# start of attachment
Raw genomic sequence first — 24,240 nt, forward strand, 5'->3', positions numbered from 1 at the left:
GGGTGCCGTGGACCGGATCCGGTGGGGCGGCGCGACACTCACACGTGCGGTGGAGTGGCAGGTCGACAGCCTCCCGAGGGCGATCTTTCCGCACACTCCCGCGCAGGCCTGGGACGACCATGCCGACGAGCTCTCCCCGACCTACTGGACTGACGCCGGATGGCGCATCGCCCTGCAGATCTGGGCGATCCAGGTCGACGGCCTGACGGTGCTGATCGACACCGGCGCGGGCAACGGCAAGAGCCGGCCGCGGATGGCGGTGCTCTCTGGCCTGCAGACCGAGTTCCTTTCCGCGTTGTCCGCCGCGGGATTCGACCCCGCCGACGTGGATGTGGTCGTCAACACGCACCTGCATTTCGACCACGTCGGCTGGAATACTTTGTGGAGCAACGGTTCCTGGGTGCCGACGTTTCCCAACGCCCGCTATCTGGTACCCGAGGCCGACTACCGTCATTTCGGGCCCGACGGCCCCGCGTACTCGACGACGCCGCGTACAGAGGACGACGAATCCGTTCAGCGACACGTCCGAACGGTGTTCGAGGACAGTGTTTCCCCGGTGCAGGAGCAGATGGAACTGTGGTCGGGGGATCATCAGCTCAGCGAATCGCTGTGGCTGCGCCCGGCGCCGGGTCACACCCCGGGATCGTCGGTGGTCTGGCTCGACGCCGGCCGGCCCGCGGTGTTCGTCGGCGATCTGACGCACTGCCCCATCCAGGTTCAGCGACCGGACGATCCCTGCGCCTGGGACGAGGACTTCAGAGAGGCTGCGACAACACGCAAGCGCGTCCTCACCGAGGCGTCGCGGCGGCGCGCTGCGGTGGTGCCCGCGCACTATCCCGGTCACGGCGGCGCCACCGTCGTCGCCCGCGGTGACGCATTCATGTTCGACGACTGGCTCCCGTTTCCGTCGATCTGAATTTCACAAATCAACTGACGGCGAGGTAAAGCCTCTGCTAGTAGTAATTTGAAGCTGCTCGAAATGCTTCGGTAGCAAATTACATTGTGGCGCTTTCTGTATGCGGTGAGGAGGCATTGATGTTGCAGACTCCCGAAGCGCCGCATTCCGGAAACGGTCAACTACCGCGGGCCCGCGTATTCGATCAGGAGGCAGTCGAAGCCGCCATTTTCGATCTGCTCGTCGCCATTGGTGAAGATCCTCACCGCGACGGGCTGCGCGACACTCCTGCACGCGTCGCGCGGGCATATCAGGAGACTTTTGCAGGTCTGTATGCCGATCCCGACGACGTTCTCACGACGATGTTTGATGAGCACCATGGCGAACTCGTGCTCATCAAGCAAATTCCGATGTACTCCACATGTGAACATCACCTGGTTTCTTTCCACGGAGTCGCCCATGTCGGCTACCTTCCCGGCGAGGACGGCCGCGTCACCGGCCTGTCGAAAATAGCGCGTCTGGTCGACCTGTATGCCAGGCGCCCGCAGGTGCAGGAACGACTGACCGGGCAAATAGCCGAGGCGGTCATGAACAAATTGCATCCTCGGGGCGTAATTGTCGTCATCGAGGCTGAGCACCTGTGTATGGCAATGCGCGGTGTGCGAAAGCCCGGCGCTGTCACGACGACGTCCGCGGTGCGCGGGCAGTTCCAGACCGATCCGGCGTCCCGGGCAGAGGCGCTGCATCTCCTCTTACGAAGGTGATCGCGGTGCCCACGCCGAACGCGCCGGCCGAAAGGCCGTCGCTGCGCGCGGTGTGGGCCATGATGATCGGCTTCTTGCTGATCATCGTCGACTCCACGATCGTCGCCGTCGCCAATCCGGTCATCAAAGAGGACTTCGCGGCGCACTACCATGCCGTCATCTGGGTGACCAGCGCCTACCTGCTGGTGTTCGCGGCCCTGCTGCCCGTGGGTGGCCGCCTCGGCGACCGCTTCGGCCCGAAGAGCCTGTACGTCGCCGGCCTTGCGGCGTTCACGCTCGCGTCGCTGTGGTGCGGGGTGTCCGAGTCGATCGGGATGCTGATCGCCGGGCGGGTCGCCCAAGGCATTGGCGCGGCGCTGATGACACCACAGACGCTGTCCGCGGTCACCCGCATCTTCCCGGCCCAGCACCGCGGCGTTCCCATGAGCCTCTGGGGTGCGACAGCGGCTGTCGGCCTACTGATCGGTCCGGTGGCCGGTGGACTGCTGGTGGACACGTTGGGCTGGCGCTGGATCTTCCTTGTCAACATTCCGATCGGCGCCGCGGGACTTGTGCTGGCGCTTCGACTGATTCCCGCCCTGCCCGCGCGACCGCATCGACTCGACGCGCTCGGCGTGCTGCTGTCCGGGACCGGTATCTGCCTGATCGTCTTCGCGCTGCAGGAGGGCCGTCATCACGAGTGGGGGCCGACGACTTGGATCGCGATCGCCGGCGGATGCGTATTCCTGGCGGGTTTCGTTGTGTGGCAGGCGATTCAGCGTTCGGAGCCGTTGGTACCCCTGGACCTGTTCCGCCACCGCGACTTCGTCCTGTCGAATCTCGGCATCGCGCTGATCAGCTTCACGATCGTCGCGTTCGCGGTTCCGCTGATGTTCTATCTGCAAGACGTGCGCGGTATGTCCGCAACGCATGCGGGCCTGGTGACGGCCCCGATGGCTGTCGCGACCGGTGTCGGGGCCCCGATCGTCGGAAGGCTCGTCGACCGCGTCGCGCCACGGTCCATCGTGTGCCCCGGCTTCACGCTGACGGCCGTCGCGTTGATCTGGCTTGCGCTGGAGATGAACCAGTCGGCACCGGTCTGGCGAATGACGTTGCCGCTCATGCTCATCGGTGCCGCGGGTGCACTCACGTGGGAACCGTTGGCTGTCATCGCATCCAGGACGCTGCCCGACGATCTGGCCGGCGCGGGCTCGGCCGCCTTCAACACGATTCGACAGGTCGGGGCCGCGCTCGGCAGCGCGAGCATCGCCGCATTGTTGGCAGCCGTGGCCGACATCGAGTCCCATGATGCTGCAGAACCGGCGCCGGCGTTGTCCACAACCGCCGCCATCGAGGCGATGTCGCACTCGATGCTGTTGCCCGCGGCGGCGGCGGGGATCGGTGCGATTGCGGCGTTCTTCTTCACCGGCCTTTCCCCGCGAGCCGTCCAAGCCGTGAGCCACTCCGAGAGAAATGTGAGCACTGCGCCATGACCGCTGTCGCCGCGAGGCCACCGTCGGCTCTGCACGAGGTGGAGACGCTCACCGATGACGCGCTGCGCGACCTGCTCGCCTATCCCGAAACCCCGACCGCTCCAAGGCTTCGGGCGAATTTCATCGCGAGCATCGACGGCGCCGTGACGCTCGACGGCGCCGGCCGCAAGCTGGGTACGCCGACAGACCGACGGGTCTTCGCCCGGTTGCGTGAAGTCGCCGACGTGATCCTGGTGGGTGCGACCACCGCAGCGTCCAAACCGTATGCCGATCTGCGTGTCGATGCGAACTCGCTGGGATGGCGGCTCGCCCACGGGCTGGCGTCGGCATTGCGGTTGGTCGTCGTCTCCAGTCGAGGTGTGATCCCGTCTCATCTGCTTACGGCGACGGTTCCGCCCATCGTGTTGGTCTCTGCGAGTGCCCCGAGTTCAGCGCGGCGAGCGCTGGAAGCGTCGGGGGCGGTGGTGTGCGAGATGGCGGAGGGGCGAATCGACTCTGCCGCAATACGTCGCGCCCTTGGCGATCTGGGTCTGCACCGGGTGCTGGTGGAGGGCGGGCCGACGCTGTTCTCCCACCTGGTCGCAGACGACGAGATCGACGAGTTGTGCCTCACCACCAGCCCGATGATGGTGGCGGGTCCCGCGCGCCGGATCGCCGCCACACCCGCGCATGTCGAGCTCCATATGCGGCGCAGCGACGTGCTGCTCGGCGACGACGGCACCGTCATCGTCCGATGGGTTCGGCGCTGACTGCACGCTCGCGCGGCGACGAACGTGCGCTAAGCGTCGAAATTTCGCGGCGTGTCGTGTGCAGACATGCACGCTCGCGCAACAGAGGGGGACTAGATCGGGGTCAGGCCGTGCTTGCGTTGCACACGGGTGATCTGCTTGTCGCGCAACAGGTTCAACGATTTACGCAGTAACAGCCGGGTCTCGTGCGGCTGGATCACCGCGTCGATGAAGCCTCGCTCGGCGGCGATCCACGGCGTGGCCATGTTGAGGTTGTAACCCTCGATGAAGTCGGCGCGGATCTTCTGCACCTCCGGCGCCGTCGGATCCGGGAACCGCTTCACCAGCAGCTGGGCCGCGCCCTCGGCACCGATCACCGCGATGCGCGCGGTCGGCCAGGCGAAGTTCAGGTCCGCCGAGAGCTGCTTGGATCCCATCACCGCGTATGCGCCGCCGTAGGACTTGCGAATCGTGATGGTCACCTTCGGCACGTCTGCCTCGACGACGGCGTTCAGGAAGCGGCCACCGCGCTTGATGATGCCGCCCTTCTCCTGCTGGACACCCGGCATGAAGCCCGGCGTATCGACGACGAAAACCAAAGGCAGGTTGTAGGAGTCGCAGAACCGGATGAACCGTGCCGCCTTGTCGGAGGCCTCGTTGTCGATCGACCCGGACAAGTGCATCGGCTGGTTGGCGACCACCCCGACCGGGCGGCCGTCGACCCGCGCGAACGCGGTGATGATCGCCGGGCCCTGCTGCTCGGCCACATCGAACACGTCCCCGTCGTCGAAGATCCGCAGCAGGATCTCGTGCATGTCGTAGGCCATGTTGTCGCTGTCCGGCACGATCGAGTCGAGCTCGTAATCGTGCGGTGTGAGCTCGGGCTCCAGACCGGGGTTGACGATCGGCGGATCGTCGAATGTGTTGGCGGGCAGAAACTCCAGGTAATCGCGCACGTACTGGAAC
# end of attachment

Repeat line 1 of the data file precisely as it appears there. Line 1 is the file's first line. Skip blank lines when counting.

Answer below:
Raw genomic sequence first — 24,240 nt, forward strand, 5'->3', positions numbered from 1 at the left: